The statistics GUI (electric network stats, production stats, etc.) is one of the GUIs that has been in the game for a very long time, and has had its functionality fleshed out reasonably over the years. It was not long ago when Twinsen added hovering and highlighting to the graphs.
Given that, and the relatively short timeframe for 1.0 release, the update of the statistics GUI has really just been a style update, no new features or heavy logic rewriting. Oxyd has most of the work done, so we are happy to show some real in-game screenshots of how it looks:
A notable change with the electric stats is that the Satisfaction/Production/Accumulator charge are next to each other in a single row, as opposed to each in a separate row. The label for the exact amount has also been moved to inside of the progress bar, which itself is much thicker.
The production stats are pretty much the same functionality wise. One new button you might spot is the search button.
However there are some problems with the search feature. As you can see, production and consumption frames have a different search box independent from each other. The main problem is when pressing CTRL+F to perform a regular search: How do we know which frame to open? Of course this could lead to different solutions like the use of a cycle for the focus of the search, in which the second time you press CTRL+F the other frame gets the focus. Or both of the search boxes open at the same time but only one gets the focus. Or only one frame gets the focus and the other one works only by pressing the button. But let's face it, these "solutions" are not solid at all and create inconsistency in the main design.
To solve this issue we decided that the simplest way to go is the use of just one search box on the header of the panel. This new location works as a general feature for the entire panel. One single search gives you 2 results, one on each frame. This solution is used in the new character window -to come soon- making it consistent with the whole design of the GUI.
You can also see we took this opportunity to integrate the Kill statistics in with the rest, instead of being its own window with its own hotkey.
The Statistics GUIs will need a few tweaks and polishings here and there before it is ready for release, but unless something unexpected happens you can expect it coming out in a release soon.
This topic is a guest post by our community member and mod maker justarandomgeek.
Historically, while developing Factorio mods, you just had to write some code and try it, until you get one of these:
Then you go back and find that spot in your code and try to figure out what went wrong. If the error is particularly confusing, you start sprinkling log() or game.print() around to try and figure out what the heck is going on. And, of course, when you find the problem, you inevitably forget to clean all of these up, and now you're spamming the log or chat forever.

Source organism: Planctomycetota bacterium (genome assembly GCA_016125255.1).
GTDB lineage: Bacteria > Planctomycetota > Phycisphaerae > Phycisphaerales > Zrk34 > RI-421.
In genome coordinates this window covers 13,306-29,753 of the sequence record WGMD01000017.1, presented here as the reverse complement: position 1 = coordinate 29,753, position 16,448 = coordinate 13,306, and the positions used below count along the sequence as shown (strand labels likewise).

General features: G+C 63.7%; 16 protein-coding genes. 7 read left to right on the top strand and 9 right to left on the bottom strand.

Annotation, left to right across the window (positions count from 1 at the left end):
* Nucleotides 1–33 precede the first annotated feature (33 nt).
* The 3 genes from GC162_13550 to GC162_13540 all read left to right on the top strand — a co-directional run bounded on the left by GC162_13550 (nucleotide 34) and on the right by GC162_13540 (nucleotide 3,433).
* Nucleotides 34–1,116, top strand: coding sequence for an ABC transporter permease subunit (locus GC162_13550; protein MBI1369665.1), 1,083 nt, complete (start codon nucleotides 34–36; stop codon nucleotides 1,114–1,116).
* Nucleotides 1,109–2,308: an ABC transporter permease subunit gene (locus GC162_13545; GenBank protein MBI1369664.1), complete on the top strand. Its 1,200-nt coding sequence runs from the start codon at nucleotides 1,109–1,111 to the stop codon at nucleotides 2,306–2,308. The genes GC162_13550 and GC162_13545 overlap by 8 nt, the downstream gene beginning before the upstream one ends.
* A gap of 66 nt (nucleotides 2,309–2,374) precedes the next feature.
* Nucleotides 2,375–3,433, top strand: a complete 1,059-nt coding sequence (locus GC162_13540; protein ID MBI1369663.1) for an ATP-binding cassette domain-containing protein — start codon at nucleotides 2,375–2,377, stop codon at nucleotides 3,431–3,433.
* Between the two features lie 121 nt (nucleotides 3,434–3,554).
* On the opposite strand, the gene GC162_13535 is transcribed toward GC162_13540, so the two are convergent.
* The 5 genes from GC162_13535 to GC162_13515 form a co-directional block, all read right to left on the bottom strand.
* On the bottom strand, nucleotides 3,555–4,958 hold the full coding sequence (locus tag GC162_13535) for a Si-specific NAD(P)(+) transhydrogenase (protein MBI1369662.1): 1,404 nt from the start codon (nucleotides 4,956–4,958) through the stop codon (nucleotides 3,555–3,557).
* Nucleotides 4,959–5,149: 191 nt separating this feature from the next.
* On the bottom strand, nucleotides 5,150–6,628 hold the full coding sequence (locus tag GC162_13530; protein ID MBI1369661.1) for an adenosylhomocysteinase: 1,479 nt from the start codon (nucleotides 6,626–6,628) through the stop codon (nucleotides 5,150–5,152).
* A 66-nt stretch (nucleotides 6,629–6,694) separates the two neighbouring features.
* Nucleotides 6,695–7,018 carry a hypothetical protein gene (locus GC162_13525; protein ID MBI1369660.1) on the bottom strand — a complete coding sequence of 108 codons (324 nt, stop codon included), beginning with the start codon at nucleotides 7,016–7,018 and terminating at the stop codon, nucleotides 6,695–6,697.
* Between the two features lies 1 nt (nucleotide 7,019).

Well there's your problem! Perhaps a bit constructed...
For the last few months I've been working on a debugger to improve this experience. The first step was to spend some time with the Lua debug library and VSCode's Debug Adapter Protocol making introductions to get them talking to each other. Factorio doesn't give me many options, but Lua's debug.debug() and print() functions are enough to interact with the (normally invisible) console.
VSCode can launch Factorio and attach itself to this console to inject commands as needed to read and manipulate the state of the running code. This gets us VSCode's debugger interface, with all the pre-built tools for displaying variables, setting breakpoints and stepping through code. Wrapping some of the game's APIs like remote.call() and most of script to add a little extra special handling, we get nice labels on event handlers in the call stack and a first version of break-on-exception for when things go wrong. I even built some nice detailed variable views for the most common LuaObjects:
But there's a catch, and it's a big one: because of the way Factorio sandboxes mods, the debugger (which is itself a mod, in part) can't actually get to your mod to install all these hooks! The first solution to this is to simply add a line to load the debugger, but this puts us right back where we started with log() - you put something in for debugging and forget to remove it.
To solve this problem we need a little help from the API, a way for a mod to hook every other mod. Unfortunately, this level of hooks is too powerful of a capability to be generally available to mods, so it can't really be added to the normal mod API (it allows you to fairly trivially break nearly all assumptions about data lifecycle and mod sandboxing). After some discussion with Rseding, we eventually arrived at Instrument Mode (released with 0.18.10), a special mode which allows a selected mod to hook all the Lua instances Factorio creates, at the cost of disabling multiplayer and only allowing one Instrument at once. This also provides a hook for a better version of break-on-exception.
This gets us all the way to the rich debugger experience: When you run under the debugger, all loaded mods automatically get debug hooks installed for the session (but not permanently), and you can step through the code and examine all your variables!
While I was building tools, I also added some highlighters for locale and changelog files, and validation for changelogs:
And of course, it's a game about automation, so we need some modding workflow automation too:
Modders, please give it a try and let me know what you think!